Question period may be a thing of the past at White Rock council meetings.
Elected officials will vote next month on a bylaw amendment to remove question period.
The city’s governance and legislation committee voted unanimously on Monday to bring forward the discussion to remove the item from the agenda, saying the question period was of “no value” to the public and council.
During question period, residents are able to publicly question councillors and the mayor at the end of each council meeting.
“Having gone through one term now and seeing it in operation, it really is a non-event. There are three people, no more than that, who have ever made use of it,” Mayor Wayne Baldwin said. “Consequently, this does not seem to be of any value.”
Baldwin noted that anyone who wishes to ask council questions is able to meet after the meetings, appear as a delegation and send emails or letters.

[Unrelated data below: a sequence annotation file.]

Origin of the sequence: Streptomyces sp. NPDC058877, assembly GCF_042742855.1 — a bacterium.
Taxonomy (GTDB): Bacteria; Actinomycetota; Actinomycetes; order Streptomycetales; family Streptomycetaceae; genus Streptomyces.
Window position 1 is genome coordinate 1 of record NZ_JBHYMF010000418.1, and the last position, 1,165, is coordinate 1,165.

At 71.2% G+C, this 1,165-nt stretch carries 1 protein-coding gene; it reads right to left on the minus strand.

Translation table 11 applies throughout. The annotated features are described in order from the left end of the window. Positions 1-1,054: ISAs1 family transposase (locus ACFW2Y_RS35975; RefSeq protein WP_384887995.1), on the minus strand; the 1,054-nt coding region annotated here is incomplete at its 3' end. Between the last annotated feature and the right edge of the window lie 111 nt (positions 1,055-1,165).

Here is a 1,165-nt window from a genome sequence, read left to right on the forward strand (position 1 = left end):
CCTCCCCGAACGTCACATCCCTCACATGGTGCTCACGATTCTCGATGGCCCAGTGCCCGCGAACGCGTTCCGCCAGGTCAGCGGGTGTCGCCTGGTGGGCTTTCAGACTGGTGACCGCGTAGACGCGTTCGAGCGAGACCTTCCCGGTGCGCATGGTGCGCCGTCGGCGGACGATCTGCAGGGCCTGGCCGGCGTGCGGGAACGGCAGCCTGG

“There is plenty of opportunities for the public to engage in council, so to have a question period that is really ineffective, it doesn’t seem to be doing much,” he said.
Couns. Megan Knight and Lynne Sinclair agreed, with Knight noting that elected officials from other B.C. communities had told her, during a recent seminar she attended, that they have also dispensed with a question period.
Sinclair added that the question period “serves no purpose”:
“In today’s world, there are so many ways to get your questions answered – and answered in a much more concise fashion – than at the end of a long council meeting.”